How-Tos

How to use a passphrase, instead of a password, to better protect your online accounts

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As we become more reliant on the internet for many things, it’s now more important than ever to protect our online accounts.

A strong password is our first line of defense, but with data breaches happening regularly (compounded by the advancement of tools used by hackers), it’s becoming increasingly difficult to secure our information. One solution is to use a passphrase.

A passphrase is a sequence of words, numbers, and symbols used for authentication that takes the place of traditional passwords. It is usually longer, easier to remember, and more difficult to crack.

Passphrase vs Password

The main advantage of using a passphrase over a traditional password is its length and complexity. A longer and more complex passphrase is much harder for an attacker to guess or crack than a short, simple password.

Additionally, a passphrase can be easier to remember, reducing the risk of someone writing it down or using the same password for multiple accounts.

Here are some examples of a complex passphrases:

What they meanPassphrase
Top secret password with caps and symbolst0pS3cr3t#Pa$$w0rdW1thC@p5&Symbols!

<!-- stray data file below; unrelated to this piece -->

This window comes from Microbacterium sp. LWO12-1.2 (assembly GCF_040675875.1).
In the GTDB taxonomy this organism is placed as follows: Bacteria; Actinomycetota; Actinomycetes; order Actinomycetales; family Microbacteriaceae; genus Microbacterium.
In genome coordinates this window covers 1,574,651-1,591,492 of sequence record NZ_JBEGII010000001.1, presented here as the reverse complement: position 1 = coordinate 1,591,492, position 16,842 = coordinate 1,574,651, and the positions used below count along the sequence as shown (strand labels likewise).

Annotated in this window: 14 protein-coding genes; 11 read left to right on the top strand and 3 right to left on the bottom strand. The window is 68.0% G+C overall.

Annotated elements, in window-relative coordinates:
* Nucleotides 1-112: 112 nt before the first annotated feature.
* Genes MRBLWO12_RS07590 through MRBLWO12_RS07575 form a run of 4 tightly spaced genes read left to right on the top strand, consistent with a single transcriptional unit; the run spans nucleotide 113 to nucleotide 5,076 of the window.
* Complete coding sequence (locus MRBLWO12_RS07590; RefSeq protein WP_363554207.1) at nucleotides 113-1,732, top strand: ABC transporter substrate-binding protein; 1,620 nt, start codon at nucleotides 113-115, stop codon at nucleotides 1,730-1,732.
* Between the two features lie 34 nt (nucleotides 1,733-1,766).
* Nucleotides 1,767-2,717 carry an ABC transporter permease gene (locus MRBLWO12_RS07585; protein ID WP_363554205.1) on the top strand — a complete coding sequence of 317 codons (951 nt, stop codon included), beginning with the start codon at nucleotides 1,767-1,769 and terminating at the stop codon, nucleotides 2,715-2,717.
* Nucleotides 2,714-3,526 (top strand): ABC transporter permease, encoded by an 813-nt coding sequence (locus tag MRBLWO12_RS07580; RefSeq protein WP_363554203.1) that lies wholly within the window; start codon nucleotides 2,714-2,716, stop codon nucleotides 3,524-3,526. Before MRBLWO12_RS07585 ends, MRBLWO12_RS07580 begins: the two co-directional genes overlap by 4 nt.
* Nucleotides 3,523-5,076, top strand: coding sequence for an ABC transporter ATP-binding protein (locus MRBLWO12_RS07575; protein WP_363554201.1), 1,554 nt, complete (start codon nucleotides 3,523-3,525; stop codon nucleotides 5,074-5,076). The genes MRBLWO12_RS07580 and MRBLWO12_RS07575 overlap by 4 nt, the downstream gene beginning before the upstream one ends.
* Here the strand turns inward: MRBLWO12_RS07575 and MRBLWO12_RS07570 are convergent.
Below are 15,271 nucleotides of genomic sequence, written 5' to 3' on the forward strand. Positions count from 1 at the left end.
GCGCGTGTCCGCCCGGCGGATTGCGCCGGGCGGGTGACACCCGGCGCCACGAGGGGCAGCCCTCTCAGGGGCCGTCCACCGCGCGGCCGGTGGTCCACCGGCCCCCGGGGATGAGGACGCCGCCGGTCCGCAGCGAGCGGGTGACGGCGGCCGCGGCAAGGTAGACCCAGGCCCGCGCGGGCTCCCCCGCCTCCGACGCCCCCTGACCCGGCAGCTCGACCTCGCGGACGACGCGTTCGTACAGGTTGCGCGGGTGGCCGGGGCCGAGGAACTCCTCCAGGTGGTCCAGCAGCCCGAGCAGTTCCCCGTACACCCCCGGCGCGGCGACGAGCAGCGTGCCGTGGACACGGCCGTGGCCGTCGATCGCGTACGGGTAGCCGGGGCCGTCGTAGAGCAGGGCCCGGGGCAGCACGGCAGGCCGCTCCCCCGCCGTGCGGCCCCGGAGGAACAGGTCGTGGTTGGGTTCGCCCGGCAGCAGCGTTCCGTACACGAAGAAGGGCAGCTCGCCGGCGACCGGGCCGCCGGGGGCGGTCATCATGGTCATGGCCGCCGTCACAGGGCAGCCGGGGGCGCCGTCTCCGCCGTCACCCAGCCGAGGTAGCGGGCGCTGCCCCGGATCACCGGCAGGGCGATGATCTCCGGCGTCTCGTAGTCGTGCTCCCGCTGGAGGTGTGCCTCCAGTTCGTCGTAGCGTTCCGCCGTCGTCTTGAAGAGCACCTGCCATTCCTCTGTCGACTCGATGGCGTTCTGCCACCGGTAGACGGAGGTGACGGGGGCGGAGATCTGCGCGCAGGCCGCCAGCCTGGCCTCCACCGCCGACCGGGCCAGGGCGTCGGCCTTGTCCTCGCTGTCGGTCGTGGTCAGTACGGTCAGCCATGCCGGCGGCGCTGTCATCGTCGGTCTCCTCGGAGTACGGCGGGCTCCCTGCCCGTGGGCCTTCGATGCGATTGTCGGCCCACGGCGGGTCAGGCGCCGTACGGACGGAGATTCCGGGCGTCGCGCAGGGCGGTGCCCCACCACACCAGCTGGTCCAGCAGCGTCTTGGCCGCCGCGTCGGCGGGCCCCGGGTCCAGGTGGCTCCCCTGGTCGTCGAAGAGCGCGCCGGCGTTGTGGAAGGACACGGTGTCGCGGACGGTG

Coffee lover 1st thing every morningC0ffeeL0v3r#1stThingEveryM0rning!
Green thumb garden loverGr33nThumb#Gard3nL0v3r
Read novels book wormR3adNovels#B00kW0rm
Hike the trail nature loverHik3Th3Trail#Natur3L0v3r

You might also like: This is how long it takes hackers to crack your passwords

Tips for creating a strong passphrase

Here are a few tips for creating a strong passphrase:

  1. A passphrase should be at least 14 characters long. The longer the passphrase, the more secure it is.
  2. A strong passphrase should have a mix of upper and lowercase letters, numbers, and symbols.
  3. Avoid using personal information, such as your name, address, or date of birth, in your passphrase.
  4. Don’t reuse passphrases across multiple accounts. If one account is compromised, all of your accounts will be at risk.

To help you develop passphrases that you can easily remember, use keywords from personal stories or memories specific to you.

Image: Towfiqu Barbhuiya from Unsplash

Bryan is a geek at heart and a tech enthusiast by choice. He has a strong background in corporate communications, marketing services, and customer relations having worked in the telecommunications and banking sectors for over two decades. In his spare time, he enjoys watching clips on YouTube and binge watching shows on Netflix.

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